Westerners who visit Africa, particularly the off-the-beaten-track parts of Africa, often have little or no idea of the dangers involved. Some are obvious: war, terrorism, predatory animals, etc. Others, such as disease, organisms, etc. are less so - but they're no less dangerous. I was reminded of one such organism by this news report.
A British man nearly died after a parasite crawled up his penis and started laying eggs after he went for a swim in Lake Malawi in southeast Africa during a "holiday of a lifetime" with pals.
. . .
A week before Christmas he was diagnosed with schistosomiasis, an infection that's caused by a parasitic worm that lives in fresh water in tropical regions. It's most commonly found throughout Africa.
Once in the body, the worms move through the blood to areas such as the liver and bowel. After a few weeks, they start to lay eggs.
Some eggs remain inside the body and are attacked by the immune system. If it's left untreated it could have severe consequences.
There's more at the link.
I've had bilharzia. It's no fun at all. You can get it almost anywhere in Africa, and many of us who were born and raised there have endured its attentions. I've also had delightful encounters with things like Lassa fever (which is, in essence, an entry-level form of Ebola), malaria and a few other nasties, all of which, I'm glad to say, were cured before they finished me off.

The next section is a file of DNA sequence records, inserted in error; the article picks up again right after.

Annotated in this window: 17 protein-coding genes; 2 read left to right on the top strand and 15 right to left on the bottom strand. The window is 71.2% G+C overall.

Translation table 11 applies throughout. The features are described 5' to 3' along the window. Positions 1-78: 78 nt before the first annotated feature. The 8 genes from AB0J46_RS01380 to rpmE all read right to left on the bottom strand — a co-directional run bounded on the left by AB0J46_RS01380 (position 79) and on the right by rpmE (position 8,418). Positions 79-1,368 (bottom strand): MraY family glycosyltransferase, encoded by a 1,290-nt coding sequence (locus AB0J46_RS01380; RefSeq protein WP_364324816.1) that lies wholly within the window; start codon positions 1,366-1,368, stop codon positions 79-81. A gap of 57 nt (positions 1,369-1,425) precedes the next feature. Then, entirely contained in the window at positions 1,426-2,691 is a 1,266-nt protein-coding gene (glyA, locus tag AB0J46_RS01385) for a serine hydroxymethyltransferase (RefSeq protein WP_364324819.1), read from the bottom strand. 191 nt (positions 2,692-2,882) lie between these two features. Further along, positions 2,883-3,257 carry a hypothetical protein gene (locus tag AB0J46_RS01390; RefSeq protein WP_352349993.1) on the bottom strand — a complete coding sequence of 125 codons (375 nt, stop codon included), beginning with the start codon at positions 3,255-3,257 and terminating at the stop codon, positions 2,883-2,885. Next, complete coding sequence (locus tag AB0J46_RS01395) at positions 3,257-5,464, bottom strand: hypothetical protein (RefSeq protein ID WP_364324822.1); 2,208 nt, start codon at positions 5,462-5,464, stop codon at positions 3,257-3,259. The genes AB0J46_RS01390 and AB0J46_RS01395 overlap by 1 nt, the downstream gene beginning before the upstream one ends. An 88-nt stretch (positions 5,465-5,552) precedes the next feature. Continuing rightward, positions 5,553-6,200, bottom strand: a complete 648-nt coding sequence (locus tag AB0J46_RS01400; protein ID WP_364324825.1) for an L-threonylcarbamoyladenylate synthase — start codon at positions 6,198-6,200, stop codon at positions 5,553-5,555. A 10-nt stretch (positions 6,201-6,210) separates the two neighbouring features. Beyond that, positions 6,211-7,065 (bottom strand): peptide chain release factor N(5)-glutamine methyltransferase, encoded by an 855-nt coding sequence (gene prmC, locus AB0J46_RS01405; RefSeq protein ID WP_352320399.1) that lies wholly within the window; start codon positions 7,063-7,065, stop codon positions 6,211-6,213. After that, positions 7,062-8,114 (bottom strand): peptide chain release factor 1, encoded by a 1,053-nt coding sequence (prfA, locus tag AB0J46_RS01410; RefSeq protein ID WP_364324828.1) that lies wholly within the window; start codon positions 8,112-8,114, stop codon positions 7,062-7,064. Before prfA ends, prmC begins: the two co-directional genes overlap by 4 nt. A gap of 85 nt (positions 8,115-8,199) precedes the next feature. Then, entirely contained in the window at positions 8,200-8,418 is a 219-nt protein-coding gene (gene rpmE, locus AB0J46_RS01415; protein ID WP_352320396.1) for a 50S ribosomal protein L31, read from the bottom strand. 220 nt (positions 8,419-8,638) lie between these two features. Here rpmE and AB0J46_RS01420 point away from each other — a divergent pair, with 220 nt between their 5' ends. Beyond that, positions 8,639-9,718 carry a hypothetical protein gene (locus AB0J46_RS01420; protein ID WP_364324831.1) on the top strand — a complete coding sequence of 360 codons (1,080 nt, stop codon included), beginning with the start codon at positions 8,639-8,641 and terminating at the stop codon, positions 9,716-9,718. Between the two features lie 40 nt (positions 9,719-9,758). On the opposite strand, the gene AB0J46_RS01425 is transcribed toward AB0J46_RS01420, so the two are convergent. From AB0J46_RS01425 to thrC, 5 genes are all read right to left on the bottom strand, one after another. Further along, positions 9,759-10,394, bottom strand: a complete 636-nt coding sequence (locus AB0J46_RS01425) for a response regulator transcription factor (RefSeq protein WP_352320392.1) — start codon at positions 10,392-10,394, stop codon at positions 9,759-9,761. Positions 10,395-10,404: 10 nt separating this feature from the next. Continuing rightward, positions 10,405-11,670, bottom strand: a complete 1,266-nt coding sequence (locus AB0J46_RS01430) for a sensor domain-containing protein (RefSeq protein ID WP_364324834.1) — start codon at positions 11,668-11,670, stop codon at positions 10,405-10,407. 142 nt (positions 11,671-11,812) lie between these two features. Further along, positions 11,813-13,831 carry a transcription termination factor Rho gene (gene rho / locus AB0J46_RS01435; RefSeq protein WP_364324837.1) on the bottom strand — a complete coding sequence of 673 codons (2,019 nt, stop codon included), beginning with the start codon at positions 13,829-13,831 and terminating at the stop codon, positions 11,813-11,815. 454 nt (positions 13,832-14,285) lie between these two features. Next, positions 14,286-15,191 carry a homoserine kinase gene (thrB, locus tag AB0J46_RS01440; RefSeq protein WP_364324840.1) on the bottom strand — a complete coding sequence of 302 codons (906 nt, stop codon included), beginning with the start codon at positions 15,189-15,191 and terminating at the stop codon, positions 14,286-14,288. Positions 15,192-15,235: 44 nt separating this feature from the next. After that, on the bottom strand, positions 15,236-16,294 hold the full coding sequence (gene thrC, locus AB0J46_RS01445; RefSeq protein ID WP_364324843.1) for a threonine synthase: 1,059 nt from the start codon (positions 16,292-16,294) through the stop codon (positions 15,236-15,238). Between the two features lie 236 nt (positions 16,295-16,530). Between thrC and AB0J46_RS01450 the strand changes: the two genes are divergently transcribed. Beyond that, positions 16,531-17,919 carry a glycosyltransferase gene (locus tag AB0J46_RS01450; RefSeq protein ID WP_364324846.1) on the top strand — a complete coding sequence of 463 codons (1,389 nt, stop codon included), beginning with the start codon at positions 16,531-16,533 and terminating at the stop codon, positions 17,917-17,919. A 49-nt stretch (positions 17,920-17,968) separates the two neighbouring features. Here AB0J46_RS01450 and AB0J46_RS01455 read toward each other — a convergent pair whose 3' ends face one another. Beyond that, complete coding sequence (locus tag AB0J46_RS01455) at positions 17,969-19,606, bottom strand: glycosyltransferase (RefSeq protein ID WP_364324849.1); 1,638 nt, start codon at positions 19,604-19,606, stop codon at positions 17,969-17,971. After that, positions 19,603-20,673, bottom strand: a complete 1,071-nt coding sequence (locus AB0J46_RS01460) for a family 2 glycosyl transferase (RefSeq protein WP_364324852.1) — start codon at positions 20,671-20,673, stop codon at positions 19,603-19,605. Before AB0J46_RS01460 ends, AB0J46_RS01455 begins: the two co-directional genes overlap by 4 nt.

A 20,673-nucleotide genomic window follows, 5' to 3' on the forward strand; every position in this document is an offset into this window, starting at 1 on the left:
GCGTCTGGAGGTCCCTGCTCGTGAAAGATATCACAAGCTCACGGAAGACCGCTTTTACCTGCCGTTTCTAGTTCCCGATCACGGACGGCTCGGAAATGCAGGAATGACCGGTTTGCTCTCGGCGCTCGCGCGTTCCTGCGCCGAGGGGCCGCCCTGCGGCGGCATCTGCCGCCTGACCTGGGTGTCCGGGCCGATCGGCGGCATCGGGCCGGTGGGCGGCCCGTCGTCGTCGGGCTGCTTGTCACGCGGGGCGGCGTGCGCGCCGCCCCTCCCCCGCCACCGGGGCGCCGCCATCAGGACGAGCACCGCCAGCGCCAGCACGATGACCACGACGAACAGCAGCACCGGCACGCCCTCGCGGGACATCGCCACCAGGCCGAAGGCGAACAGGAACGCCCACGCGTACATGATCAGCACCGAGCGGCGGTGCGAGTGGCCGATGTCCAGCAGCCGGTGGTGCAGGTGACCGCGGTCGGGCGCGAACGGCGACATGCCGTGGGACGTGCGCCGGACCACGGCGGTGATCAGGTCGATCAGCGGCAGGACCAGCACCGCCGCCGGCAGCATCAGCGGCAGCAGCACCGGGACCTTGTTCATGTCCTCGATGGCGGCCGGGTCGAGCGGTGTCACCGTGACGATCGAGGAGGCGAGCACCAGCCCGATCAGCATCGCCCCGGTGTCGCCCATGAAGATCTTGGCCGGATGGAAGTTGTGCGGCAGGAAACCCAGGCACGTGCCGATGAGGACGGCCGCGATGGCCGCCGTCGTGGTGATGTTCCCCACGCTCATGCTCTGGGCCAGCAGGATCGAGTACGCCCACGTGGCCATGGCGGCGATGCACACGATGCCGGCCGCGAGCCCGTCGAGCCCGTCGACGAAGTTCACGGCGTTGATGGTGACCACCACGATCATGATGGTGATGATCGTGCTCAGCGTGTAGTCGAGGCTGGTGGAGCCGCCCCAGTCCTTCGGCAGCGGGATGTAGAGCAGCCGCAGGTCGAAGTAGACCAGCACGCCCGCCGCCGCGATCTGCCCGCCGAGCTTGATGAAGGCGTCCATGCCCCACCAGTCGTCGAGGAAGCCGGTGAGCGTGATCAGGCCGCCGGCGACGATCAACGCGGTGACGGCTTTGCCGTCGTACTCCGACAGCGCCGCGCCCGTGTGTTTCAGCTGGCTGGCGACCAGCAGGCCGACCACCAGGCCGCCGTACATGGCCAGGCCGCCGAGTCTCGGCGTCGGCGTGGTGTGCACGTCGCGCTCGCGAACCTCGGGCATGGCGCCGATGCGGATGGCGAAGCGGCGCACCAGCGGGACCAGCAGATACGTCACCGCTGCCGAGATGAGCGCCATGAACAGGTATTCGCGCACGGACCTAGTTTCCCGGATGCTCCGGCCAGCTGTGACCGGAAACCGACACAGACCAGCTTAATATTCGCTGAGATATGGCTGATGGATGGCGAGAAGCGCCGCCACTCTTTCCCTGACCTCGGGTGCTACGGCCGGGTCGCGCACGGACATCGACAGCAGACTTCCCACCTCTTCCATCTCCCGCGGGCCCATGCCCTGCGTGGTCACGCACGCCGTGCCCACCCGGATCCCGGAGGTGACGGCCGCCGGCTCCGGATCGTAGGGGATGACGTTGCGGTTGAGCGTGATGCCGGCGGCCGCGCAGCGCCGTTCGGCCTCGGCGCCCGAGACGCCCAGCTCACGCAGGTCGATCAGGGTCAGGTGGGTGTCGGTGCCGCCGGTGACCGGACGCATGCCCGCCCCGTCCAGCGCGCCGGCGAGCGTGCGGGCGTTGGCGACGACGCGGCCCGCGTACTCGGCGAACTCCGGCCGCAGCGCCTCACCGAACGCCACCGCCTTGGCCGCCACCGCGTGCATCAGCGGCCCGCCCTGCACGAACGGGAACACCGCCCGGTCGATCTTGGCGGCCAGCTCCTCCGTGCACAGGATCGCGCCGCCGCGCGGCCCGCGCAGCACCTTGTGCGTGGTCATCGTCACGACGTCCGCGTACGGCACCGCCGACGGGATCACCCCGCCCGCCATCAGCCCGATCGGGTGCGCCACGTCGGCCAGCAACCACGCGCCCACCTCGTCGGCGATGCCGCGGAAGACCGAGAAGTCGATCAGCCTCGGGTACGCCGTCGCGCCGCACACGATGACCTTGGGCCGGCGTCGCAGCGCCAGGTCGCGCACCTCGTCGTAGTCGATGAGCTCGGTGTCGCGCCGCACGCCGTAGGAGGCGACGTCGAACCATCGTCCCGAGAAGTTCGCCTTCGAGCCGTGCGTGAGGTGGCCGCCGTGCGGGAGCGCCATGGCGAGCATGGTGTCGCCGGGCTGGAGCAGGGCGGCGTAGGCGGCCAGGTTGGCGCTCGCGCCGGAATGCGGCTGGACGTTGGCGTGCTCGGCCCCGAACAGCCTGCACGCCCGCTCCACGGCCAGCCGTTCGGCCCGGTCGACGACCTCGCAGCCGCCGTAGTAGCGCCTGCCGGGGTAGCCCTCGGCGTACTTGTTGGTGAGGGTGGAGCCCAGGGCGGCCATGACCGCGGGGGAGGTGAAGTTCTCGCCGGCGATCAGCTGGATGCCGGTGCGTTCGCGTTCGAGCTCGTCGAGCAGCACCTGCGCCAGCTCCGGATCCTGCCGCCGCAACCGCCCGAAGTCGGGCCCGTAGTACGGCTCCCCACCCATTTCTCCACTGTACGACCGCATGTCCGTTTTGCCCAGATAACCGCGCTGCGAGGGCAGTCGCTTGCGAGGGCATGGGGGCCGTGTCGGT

That had amusing consequences when I moved to this country. I'd been a blood donor in South Africa, where (since so many have had these diseases and others) they'll accept almost anyone's blood and screen for whatever they need to keep out. The USA is a bit more picky. When I showed them my ten-gallon card, or whatever the high-number ID is, they got very excited; but when I told them I was from Africa, it was as if I was suddenly a walking, talking plague vector. Their attitude can be summed up as "AAAAAHHH! African blood cooties!" I was summarily informed that I could never donate blood in the USA, because I had antibodies in my blood that were powerful enough to spread infections to recipients without them, even though they wouldn't cause any difficulty in Africa (where almost everybody has them, in the trickier parts of the continent).
Moral of the story (and this is only partly in jest): if you go swimming in a bilharzia-infected stream, wear a condom!